The total rig count has advanced six out of eight weeks as producers boost their drilling programs in response to a surge in crude prices this year and a rebound in gas futures. The increase in output helped the U.S. meet 87 percent of its energy needs in the first four months of 2013, on pace to be the highest annual rate since 1985.
Natural gas for September delivery fell 5.6 cents, or 1.6 percent, to $3.489 per million British thermal units on the New York Mercantile Exchange, up 25 percent from a year ago.
U.S. gas stockpiles gained 57 billion cubic feet last week to 3.063 trillion, bigger than the five-year average gain for the week of 56 billion cubic feet, the Energy Information Administration, the Energy Department’s statistical arm, said yesterday. Supplies were 7.2 percent below year-earlier inventories.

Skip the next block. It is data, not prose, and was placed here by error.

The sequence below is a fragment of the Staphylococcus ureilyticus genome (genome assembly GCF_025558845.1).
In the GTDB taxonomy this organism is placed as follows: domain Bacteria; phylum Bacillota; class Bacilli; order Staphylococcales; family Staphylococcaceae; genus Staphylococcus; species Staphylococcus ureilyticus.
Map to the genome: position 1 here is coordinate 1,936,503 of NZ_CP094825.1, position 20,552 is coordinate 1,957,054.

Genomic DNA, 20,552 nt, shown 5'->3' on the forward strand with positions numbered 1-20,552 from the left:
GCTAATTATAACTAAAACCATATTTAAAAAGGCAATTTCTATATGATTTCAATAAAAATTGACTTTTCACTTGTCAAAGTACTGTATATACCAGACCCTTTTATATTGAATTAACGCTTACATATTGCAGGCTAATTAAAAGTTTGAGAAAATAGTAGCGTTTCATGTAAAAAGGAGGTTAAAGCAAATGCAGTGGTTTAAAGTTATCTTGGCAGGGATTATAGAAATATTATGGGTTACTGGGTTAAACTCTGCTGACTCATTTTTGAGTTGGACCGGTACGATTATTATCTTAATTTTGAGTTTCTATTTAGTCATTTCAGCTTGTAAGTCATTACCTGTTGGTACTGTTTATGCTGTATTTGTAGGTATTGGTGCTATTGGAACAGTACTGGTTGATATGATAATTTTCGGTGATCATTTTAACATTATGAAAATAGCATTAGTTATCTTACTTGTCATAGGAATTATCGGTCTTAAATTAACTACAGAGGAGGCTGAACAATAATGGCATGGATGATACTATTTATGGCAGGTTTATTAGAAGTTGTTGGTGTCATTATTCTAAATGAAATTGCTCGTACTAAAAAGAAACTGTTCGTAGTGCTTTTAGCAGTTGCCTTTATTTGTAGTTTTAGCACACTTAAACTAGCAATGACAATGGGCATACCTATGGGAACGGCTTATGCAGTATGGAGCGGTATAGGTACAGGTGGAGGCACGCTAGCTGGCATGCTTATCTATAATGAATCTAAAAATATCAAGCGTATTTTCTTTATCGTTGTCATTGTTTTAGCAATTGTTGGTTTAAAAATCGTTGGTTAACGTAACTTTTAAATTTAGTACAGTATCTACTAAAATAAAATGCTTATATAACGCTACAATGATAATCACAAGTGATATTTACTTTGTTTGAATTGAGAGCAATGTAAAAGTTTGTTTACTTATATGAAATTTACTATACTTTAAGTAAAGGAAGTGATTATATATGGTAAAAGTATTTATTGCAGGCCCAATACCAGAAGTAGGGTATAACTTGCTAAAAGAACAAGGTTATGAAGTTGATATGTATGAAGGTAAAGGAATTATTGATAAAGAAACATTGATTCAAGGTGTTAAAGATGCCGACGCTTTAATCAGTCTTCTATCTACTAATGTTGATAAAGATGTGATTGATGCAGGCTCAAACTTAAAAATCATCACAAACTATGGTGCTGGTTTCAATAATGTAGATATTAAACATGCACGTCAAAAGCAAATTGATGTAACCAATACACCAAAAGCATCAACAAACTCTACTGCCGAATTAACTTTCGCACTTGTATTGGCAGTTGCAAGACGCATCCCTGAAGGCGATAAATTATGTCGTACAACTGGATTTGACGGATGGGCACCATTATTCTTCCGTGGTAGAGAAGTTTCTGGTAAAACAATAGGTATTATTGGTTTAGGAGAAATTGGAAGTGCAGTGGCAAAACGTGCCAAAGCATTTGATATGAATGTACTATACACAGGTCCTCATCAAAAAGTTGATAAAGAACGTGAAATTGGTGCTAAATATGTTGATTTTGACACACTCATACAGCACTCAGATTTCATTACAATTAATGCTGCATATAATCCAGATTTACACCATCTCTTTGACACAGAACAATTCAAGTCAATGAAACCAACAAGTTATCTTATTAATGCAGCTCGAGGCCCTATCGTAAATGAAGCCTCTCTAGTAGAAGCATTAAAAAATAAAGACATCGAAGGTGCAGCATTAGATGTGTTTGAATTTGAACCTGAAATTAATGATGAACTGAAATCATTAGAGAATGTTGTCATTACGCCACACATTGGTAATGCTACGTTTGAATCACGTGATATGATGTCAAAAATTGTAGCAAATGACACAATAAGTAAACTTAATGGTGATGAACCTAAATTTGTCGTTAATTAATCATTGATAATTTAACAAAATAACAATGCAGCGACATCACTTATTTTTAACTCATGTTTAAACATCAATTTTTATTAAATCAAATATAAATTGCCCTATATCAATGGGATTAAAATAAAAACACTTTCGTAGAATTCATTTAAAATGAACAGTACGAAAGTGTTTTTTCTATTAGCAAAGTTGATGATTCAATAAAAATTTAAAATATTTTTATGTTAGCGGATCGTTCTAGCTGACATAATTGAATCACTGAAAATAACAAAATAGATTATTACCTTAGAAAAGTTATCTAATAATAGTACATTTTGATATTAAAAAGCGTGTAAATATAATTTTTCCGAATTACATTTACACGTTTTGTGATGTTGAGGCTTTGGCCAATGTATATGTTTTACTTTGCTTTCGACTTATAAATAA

U.S. oil output slipped 53,000 barrels a day to 7.52 million after hitting the highest level since December 1989 a week earlier. Stockpiles fell a third week, losing 1.43 million barrels to 359.1 million.
Crude for October delivery rose $1.67, or 1.6 percent, to $106.70 a barrel today on the Nymex, up 16 percent in the past year.
Oil production in Texas’s Eagle Ford shale formation rose 60 percent in June from a year earlier to 617,884 barrels of crude a day, preliminary data released by the Texas Railroad Commission, show.
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